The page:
In the weeks that followed, I learned that Ally was the graduate of a prestigious university with a degree in Philosophy, descended from a long line of proper ladies, and a Marine Corps officer recently back from Iraq. 

“Now’s the time to write that book. What’re you waiting for?”

I dragged my feet, I made excuses. Then, one day, driving down to Jitters for coffee, a name entered my mind and grabbed my attention: Francine Tennyson. She came complete with a family, a history and a problem. 

Very soon after that I opened a file and called it WHEN SHE CAME HOME. I started asking myself what Francine Tennyson would do if she had – just suppose -- a father who was a high ranking officer and if she wanted to please him and if, in the course of doing so, her own life fell apart. What would Frankie do? How would she put it back together?    

You asked where I get my ideas and now you know. They are drawn from the people I meet in my daily life, from my personal history and current events, and from a passionate interest in children and in individual and family psychology. I take a little bit of something from all these sources, and then one day, from nowhere, a name pops into my head, a name that rings true in my ear.

It also helps to have a husband who believes in you. And nags a little.  

Drusilla, thanks so much for joining us and sharing how When She Came Home came about. I like how you take parts from so many different events and combined them to create such inspiring characters.

For those not familiar with Drusilla, she is the author of seven critically acclaimed novels including The Good Sister, Little Girl Gone, The Edge of Sky, and Blood Orange. Before she started school she had crossed the Pacific Ocean three times. She’s lived in Europe and Central America and has a MA in Broadcast Journalism from American University.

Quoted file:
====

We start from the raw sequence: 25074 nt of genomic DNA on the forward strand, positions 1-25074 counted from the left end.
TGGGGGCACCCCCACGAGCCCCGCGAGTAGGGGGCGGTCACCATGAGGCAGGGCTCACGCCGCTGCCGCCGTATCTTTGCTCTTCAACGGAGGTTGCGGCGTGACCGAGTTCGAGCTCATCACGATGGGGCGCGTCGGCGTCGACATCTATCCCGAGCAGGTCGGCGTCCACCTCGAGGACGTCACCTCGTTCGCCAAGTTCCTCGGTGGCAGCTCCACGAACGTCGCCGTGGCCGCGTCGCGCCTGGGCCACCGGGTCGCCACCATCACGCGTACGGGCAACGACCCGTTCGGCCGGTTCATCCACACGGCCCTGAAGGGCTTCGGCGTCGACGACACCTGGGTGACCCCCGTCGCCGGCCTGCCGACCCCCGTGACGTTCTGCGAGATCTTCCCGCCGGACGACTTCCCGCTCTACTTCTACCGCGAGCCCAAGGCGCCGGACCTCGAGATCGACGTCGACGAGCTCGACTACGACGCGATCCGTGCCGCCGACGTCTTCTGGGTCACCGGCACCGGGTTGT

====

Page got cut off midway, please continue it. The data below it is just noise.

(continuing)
Drusilla happily lives in San Diego with her husband, the attorney and poet Art Campbell; two rescued dogs; and three horses. 

For more on Drusilla and her writing visit her website at, find her on Twitter @DrusillaWrites and on Facebook at

Thanks everyone for dropping by today. Hope your week is off to a good start. I hate to admit it, but I hadn’t really thought about women have PTSD that much - have you?

Here’s a video where Drusilla is talking about the final stages of When She Came Home before it was called that.


  1. Drusilla, thanks again for being here. We never know what we see or hear could be part of an intriguing story. Wishing you much success.

  2. Mason - Thanks for hosting Drusilla.

    Drusilla - What an interesting perspective on the whole issue of how war affects us. PTSD has some far-reaching effects for both sexes and I'm glad you're addressing this topic.

  3. Drusilla, your book sounds very interesting.

    Mason, you rock with authors!

  4. I was struck by your reaction to your own attitudes during the Vietnam era. My brother served in Nam and this country deserves to be ashamed for how those men and women were treated when they came home. Now we've improved to welcoming them with praise and applause - before we promptly forget them. especially those with PTSD. Let's hope books like yours can help to change that.


I'd love to hear your thoughts on today's post. Thanks for dropping by.